1. What is Tooling?
Investment casting tooling, also called wax pattern tooling, is necessary for all investment castings. The tooling is what creates the mold in the sand that will eventually give the part its shape. The tooling is made from high grade aluminum alloys, and designed to allow the flow of molten wax under extreme pressure, in order to allow it to solidify into the wax pattern which is used to form the ceramic mold during the investing process. When creating tooling out of aluminum, it is common to see tooling on both sides of the aluminum, one side is the cope and the other is the drag. This double sided tooling is known as a matchplate and is used in automated machines to produce thousands of molds a day. Aluminum is the material of choice for matchplates because it is fairly easy to machine while providing the necessary durability to withstand repeated use.
Unlike sand casting, investment casting tooling replicates the final casting in reverse, due to the fact that we cut “cavities” in which the wax flows to form our patterns. This tooling is often designed to be “collapsible”, in other words, it must be able to be taken apart to remove the solid wax patterns when they have cooled.
Another critical element of the tooling design is that the tooling must be constructed so that the wax patterns produced are larger than the final casting dimensions. This is due to the fact that metal shrinks during its solidification, so our engineers must calculate an expected shrinkage rate for every dimension in the tool, and apply those expected shrinkage rates when cutting the tooling. In the pattern tooling, any internal features can be produced, however if the various metal components of the tooling cannot be removed from the wax after solidification has taken place, a suitable method of coring will need to be utilized to form internal features. Finally, the tooling can consist of simple single cavity varieties, or complex multi-cavity tools with automatic ejectors for higher volume jobs.
Creating foundry toolings is more of an art than it is a skill, it takes years of experience to learn the tricks of the trade. In recent years the introduction of new tooling material and different techniques to produce the tooling has changed the art of pattern making. JC Casting has a wide range of wax presses to accommodate most every tool design and size, as well as for all ranges of jobs from small volumes to large.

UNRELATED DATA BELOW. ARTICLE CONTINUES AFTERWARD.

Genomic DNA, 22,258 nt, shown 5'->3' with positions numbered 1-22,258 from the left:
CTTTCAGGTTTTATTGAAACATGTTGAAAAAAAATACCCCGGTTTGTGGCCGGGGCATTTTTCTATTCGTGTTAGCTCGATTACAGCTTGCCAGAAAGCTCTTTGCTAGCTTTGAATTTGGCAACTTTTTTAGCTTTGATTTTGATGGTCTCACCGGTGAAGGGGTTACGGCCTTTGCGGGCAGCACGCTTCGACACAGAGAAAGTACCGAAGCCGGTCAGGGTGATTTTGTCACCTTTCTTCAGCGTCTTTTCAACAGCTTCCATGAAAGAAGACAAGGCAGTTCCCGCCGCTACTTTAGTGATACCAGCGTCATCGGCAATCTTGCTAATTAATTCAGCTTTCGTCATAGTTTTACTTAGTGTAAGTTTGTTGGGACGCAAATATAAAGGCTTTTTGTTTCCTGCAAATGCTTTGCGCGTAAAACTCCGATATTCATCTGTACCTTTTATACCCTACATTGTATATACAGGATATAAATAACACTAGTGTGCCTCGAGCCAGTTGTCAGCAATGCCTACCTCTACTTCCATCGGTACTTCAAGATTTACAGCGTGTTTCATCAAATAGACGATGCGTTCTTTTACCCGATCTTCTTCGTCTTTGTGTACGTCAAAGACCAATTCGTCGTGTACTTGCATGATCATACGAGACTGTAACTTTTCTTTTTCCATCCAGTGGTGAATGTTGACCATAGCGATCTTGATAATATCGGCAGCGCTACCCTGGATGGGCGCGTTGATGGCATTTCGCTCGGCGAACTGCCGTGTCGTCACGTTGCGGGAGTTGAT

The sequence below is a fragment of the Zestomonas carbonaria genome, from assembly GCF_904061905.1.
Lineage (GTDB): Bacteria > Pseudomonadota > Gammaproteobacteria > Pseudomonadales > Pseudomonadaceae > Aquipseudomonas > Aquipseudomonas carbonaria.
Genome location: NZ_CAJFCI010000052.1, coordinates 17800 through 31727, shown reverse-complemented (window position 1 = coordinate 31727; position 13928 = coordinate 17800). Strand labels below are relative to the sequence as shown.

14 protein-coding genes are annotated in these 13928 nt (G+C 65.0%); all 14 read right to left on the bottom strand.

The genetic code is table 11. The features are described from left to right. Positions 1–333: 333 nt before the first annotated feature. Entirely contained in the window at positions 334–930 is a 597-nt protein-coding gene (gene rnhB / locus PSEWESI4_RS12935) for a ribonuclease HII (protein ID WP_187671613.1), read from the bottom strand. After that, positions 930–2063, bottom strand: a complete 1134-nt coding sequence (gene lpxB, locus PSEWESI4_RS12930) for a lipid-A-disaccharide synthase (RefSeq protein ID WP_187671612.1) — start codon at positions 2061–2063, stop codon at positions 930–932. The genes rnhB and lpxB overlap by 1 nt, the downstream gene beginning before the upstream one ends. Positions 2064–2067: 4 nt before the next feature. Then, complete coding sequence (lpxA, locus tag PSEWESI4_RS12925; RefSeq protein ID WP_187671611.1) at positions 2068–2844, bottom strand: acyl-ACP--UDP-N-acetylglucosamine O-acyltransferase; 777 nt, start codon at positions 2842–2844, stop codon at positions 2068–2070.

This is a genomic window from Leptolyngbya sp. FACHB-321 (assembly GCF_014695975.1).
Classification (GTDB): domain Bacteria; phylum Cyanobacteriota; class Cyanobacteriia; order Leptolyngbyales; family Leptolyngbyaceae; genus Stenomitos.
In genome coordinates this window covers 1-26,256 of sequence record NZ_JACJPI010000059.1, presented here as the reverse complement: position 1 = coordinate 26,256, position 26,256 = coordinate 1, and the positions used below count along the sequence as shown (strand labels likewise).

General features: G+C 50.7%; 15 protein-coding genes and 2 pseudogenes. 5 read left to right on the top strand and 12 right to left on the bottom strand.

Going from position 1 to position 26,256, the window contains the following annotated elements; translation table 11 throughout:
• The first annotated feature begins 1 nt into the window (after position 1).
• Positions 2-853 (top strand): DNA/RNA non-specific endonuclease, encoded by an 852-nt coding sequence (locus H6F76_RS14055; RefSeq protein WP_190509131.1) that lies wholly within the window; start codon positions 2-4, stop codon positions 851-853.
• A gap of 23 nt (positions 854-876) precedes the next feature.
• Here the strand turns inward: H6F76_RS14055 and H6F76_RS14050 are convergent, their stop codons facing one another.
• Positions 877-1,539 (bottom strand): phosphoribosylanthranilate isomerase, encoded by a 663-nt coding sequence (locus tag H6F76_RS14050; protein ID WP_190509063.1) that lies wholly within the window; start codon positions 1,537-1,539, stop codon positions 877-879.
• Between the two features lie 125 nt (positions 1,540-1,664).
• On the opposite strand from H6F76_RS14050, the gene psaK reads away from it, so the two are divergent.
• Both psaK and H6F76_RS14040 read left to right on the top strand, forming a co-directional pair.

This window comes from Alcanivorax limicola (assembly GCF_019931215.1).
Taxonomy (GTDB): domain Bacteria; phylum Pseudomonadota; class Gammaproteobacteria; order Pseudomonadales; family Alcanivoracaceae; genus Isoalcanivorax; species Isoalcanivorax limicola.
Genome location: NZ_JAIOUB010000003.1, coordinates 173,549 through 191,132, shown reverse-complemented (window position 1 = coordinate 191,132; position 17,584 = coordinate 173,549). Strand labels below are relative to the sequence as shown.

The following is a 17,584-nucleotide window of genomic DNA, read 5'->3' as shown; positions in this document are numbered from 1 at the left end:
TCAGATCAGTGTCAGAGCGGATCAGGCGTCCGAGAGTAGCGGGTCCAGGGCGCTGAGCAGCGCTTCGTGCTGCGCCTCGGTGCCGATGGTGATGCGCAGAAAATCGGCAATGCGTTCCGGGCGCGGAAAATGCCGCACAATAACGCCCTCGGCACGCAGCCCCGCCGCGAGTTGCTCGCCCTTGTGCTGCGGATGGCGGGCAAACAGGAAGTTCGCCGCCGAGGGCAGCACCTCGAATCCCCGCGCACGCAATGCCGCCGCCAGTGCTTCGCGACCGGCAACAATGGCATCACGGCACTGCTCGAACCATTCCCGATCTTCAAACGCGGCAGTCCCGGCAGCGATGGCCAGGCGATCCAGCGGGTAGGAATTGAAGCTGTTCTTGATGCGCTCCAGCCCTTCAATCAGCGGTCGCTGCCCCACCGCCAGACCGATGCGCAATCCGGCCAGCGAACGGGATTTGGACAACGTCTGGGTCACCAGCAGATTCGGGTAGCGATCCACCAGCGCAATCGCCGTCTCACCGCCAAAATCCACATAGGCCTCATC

2. What are the Benefits of In-house Tooling?
Tooling is arguably the most important part of the entire investment casting process. Not only does the tool need to be perfect to ensure all design specifications are met, but it’s also one of the most expensive, time-consuming fixes if something isn’t right—especially if you’re working with a third-party toolmaker. Working with an outside toolmaker for projects requires a lot of back and forth communication, leaving room for misinterpretations and sometimes delayed responses.
3. How Does JC Improve Your Projects with In-house Tooling Capabilities?
Over the past 20 years JC Casting has manufactured and provided customized parts for a variety of industrial and commercial uses from one-off prototypes through to high production volumes. We have seen first-hand the many benefits that come from having an in-house toolroom and experienced toolmakers on hand. We have professional equipment including ? With an extensive range of capabilities on site, we can guarantee our customers top-class, custom tooling from a skilled and dedicated team.
At JC Casting, our experienced in-house toolmakers work side-by-side with our engineers and inspectors to make sure everything is built exactly to specification, and often times our team meets right on the tool room floor to work things out in-person. This eliminates the need for costly rework to the tool, as a single iteration can cost between $1,000 to $10,000 and take anywhere from 3 to 5 weeks to complete.